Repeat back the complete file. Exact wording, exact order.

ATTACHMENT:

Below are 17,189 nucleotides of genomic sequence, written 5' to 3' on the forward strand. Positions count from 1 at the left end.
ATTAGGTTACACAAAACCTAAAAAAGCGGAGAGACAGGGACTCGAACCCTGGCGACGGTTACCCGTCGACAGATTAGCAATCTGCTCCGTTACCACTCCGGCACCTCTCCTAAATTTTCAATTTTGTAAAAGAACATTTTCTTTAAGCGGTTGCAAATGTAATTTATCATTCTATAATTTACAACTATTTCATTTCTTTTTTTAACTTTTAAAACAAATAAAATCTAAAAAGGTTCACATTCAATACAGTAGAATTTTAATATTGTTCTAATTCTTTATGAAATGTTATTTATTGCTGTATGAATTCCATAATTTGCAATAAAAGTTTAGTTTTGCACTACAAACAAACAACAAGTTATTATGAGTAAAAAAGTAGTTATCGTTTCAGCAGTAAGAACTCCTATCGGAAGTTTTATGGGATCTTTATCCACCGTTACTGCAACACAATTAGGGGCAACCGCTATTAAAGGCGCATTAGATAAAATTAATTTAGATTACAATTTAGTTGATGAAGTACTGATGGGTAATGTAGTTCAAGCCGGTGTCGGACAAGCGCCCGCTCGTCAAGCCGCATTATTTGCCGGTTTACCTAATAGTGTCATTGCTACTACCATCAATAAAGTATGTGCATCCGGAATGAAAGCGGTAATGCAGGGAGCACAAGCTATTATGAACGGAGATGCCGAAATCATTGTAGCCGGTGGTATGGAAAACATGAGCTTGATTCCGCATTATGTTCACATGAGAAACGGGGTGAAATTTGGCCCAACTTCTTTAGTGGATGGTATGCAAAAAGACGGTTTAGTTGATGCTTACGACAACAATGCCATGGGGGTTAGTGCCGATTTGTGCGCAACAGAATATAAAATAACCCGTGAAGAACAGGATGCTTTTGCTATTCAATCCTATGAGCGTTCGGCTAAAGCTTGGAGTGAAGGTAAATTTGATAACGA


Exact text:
Below are 17,189 nucleotides of genomic sequence, written 5' to 3' on the forward strand. Positions count from 1 at the left end.
ATTAGGTTACACAAAACCTAAAAAAGCGGAGAGACAGGGACTCGAACCCTGGCGACGGTTACCCGTCGACAGATTAGCAATCTGCTCCGTTACCACTCCGGCACCTCTCCTAAATTTTCAATTTTGTAAAAGAACATTTTCTTTAAGCGGTTGCAAATGTAATTTATCATTCTATAATTTACAACTATTTCATTTCTTTTTTTAACTTTTAAAACAAATAAAATCTAAAAAGGTTCACATTCAATACAGTAGAATTTTAATATTGTTCTAATTCTTTATGAAATGTTATTTATTGCTGTATGAATTCCATAATTTGCAATAAAAGTTTAGTTTTGCACTACAAACAAACAACAAGTTATTATGAGTAAAAAAGTAGTTATCGTTTCAGCAGTAAGAACTCCTATCGGAAGTTTTATGGGATCTTTATCCACCGTTACTGCAACACAATTAGGGGCAACCGCTATTAAAGGCGCATTAGATAAAATTAATTTAGATTACAATTTAGTTGATGAAGTACTGATGGGTAATGTAGTTCAAGCCGGTGTCGGACAAGCGCCCGCTCGTCAAGCCGCATTATTTGCCGGTTTACCTAATAGTGTCATTGCTACTACCATCAATAAAGTATGTGCATCCGGAATGAAAGCGGTAATGCAGGGAGCACAAGCTATTATGAACGGAGATGCCGAAATCATTGTAGCCGGTGGTATGGAAAACATGAGCTTGATTCCGCATTATGTTCACATGAGAAACGGGGTGAAATTTGGCCCAACTTCTTTAGTGGATGGTATGCAAAAAGACGGTTTAGTTGATGCTTACGACAACAATGCCATGGGGGTTAGTGCCGATTTGTGCGCAACAGAATATAAAATAACCCGTGAAGAACAGGATGCTTTTGCTATTCAATCCTATGAGCGTTCGGCTAAAGCTTGGAGTGAAGGTAAATTTGATAACGA